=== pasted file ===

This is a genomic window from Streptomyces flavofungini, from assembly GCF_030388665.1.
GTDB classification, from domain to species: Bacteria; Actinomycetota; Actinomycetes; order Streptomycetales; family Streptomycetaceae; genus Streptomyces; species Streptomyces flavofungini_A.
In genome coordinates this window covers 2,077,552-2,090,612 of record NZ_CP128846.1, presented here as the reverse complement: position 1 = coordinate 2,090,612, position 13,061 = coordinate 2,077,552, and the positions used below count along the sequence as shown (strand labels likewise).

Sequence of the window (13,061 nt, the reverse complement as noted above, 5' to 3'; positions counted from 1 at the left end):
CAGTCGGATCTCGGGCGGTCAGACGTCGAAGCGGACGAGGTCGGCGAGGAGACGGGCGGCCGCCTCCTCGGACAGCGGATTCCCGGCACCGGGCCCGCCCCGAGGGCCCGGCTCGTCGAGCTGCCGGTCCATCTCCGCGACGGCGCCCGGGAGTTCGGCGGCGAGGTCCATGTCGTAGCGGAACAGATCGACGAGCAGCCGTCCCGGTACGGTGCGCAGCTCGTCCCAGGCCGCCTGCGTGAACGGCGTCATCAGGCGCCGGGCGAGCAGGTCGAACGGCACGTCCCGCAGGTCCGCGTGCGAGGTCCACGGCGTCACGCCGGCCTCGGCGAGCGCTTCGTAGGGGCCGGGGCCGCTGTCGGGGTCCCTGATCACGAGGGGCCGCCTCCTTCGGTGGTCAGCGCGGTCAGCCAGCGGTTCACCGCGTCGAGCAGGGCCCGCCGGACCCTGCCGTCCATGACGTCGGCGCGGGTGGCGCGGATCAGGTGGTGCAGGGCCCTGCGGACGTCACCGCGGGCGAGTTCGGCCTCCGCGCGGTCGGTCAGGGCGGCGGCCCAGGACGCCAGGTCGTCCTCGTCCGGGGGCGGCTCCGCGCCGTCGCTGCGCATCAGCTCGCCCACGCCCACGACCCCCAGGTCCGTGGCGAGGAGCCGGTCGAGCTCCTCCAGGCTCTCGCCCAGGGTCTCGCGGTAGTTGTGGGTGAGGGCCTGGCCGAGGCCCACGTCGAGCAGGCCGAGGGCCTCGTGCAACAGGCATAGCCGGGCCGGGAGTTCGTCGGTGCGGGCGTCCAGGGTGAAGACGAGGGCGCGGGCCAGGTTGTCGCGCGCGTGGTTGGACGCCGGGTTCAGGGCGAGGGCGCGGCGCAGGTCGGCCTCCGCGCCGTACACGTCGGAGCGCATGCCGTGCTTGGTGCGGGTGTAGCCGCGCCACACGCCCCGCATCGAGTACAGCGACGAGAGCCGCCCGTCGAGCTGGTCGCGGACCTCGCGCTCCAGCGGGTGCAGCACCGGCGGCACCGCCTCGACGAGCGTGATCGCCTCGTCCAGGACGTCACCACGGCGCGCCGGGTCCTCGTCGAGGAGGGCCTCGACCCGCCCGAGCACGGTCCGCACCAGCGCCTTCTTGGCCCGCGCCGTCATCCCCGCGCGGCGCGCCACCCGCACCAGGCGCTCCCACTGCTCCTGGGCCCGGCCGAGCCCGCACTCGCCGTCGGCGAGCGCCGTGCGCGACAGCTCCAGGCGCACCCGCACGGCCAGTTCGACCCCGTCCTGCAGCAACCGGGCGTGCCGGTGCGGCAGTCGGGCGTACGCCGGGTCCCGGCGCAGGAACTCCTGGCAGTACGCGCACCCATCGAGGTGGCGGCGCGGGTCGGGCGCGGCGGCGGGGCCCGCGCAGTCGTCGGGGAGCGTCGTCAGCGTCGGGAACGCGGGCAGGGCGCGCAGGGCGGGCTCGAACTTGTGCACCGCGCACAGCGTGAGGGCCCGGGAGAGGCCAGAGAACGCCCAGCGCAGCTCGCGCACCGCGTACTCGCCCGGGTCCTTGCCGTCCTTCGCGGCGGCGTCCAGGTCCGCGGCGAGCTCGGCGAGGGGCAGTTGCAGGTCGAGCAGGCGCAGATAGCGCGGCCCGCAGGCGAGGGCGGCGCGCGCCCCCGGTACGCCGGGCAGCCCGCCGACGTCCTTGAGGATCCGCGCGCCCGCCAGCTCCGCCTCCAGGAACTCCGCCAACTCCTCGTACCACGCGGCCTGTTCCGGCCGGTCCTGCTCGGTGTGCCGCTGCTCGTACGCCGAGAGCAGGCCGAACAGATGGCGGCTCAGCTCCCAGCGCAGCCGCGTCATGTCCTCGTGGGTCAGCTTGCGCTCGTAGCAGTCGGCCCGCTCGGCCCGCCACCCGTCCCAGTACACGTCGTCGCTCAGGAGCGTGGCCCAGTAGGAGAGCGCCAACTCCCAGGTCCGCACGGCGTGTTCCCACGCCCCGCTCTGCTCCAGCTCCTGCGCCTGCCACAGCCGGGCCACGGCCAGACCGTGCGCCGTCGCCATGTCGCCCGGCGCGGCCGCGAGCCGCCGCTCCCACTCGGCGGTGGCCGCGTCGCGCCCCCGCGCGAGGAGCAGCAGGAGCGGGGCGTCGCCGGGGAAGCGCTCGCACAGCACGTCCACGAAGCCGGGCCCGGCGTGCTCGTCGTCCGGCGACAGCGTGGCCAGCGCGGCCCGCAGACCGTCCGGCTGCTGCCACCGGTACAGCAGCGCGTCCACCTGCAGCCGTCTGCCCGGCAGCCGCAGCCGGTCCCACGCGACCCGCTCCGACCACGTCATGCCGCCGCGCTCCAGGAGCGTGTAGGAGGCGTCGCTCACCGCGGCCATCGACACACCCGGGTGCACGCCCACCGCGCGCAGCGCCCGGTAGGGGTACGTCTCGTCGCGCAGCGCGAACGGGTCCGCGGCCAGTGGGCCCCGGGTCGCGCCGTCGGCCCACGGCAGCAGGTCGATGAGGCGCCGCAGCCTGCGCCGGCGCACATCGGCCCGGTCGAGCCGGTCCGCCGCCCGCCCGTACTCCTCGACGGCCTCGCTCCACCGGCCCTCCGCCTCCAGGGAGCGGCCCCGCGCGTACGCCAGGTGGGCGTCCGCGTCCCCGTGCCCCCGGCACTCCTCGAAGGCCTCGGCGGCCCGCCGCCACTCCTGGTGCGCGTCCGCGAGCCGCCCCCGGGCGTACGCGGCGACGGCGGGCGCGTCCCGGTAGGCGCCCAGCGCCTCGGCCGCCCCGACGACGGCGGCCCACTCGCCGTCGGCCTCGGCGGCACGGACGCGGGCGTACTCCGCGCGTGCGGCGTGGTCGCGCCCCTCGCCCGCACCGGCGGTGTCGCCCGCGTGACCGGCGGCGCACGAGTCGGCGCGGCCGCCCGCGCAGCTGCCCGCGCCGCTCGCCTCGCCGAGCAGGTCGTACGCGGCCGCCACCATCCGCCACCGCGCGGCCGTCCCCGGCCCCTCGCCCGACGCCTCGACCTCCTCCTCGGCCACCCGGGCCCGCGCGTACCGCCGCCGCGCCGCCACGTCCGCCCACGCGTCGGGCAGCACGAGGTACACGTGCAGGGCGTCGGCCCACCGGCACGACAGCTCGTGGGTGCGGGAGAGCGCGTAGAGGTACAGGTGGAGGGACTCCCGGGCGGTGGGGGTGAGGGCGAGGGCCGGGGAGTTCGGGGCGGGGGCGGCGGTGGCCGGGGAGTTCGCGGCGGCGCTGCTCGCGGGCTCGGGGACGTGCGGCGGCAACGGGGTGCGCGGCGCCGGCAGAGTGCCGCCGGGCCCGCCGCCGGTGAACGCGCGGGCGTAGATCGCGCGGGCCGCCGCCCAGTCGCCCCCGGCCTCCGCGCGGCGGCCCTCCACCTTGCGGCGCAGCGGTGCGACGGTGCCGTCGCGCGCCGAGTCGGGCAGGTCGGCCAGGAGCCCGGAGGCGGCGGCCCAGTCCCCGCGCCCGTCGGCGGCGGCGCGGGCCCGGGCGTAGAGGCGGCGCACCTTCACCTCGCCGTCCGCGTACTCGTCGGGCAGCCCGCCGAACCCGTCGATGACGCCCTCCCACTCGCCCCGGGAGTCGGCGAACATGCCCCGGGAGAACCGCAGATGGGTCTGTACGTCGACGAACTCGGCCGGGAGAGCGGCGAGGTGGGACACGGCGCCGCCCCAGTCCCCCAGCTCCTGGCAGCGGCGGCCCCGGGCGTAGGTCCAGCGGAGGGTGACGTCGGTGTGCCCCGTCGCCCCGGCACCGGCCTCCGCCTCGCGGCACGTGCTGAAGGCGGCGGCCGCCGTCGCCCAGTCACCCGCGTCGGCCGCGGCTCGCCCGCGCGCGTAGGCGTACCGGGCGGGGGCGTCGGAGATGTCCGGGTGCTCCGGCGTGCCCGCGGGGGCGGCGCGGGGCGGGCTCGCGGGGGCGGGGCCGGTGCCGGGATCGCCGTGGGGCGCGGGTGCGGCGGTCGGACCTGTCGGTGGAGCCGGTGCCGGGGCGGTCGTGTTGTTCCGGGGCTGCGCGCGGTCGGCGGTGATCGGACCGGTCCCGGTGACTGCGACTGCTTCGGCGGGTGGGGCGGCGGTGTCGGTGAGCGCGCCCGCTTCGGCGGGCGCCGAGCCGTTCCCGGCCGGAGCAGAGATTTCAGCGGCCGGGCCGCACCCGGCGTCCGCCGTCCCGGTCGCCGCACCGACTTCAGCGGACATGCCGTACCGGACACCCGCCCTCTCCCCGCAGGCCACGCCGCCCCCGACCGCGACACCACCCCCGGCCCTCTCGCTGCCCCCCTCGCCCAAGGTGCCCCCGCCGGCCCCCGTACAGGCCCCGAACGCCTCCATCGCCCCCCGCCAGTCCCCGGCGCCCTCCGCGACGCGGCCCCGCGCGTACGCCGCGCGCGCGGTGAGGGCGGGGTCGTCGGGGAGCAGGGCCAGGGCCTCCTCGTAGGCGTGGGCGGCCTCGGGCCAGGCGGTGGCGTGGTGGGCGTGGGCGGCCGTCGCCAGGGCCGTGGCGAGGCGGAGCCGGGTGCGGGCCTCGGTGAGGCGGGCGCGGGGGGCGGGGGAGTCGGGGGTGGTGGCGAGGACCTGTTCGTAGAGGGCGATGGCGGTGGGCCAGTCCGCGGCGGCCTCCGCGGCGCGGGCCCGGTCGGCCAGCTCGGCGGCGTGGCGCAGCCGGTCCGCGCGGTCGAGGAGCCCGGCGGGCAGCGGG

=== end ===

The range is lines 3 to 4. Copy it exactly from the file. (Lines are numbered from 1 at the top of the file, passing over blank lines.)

In genome coordinates this window covers 2,077,552-2,090,612 of record NZ_CP128846.1, presented here as the reverse complement: position 1 = coordinate 2,090,612, position 13,061 = coordinate 2,077,552, and the positions used below count along the sequence as shown (strand labels likewise).

Sequence of the window (13,061 nt, the reverse complement as noted above, 5' to 3'; positions counted from 1 at the left end):